• Agave (optional, for sweetness) 


1. Prepare the Ingredients:

  • Wash the apples thoroughly and cut it into thin slices, leaving the skin on. The skin contains valuable nutrients and is an important part of the recipe. 
  • Rinse the dried goji berries under cold water to remove any impurities. 

2. Boil the Water:

  • Bring 6 cups of water to a gentle boil in a pot. 

3. Combine Ingredients

4. Simmer

  • Let simmer on low fire just 15 minutes 

5. Serve:

  • Strain the infused liquid into a glass heat safe pitcher. 
  • Sip the herbal infusion slowly, savoring the subtle sweetness and nourishing qualities of the ingredients. 


  • This herbal infusion can be enjoyed warm or chilled, depending on your preference and the weather. 
  • Feel free to adjust the quantity of goji berries to suit your taste. You can add more or less, depending on how pronounced you want the goji berry flavor to be. 
  • Remember that the skin of the apple contains valuable nutrients and fiber. By leaving the skin on, you're maximizing the health benefits of the infusion. 
  • While this recipe draws inspiration from Chinese medicine principles, it's always a good idea to consult with a healthcare professional if you have specific health concerns or conditions. 

Sip and savor the comforting flavors of this apple and goji berry herbal infusion, knowing that you're nourishing your body according to the principles of Chinese medicine. It's a gentle and delightful way to incorporate these traditional healing ingredients into your modern lifestyle.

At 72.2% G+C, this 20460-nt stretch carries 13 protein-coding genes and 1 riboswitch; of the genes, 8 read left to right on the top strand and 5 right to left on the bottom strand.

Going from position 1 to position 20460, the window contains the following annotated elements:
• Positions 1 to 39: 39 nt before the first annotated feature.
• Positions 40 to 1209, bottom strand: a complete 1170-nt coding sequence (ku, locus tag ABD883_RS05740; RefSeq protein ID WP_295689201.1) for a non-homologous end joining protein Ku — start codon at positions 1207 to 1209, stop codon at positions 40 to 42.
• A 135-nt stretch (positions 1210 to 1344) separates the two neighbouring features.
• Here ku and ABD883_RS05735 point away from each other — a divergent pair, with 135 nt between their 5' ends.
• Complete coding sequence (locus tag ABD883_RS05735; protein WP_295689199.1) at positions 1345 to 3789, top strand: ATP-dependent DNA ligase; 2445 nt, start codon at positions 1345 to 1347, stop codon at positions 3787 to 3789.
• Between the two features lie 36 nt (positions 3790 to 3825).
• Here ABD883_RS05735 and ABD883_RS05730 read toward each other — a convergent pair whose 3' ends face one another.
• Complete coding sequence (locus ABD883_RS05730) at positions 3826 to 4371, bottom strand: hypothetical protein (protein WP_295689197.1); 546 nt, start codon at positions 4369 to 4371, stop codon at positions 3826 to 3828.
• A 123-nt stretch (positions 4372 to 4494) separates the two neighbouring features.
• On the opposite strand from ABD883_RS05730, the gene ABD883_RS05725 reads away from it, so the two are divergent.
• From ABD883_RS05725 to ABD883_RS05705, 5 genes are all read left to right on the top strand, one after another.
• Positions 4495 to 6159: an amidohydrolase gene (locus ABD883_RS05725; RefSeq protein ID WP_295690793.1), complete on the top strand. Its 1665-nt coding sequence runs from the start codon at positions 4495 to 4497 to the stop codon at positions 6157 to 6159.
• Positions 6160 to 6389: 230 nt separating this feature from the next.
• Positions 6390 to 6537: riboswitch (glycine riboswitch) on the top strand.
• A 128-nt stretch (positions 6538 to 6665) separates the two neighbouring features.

Cold Outside & Warm Inside

by Melissa Jin L.Ac.

Baby it’s cold outside in NY. I have woken up to snow and there will be ice to follow. Not for me, but I like to eat with the season even if the season sometimes can’t make up its mind. Today I’m going back to some familiar roots and dressing up a Sopa de Pollo (chicken soup). I like to put that first spoon up to my lips and feel that steam coming right off. We start off with some basic ingredients like chicken. This can be either a whole chicken or just dark meat. I like dark meat so I’ll be using thighs only today. Let’s talk about flavor. Chicken is one of those beautiful meats that can gain so much flavor if you let it marinate in seasoning.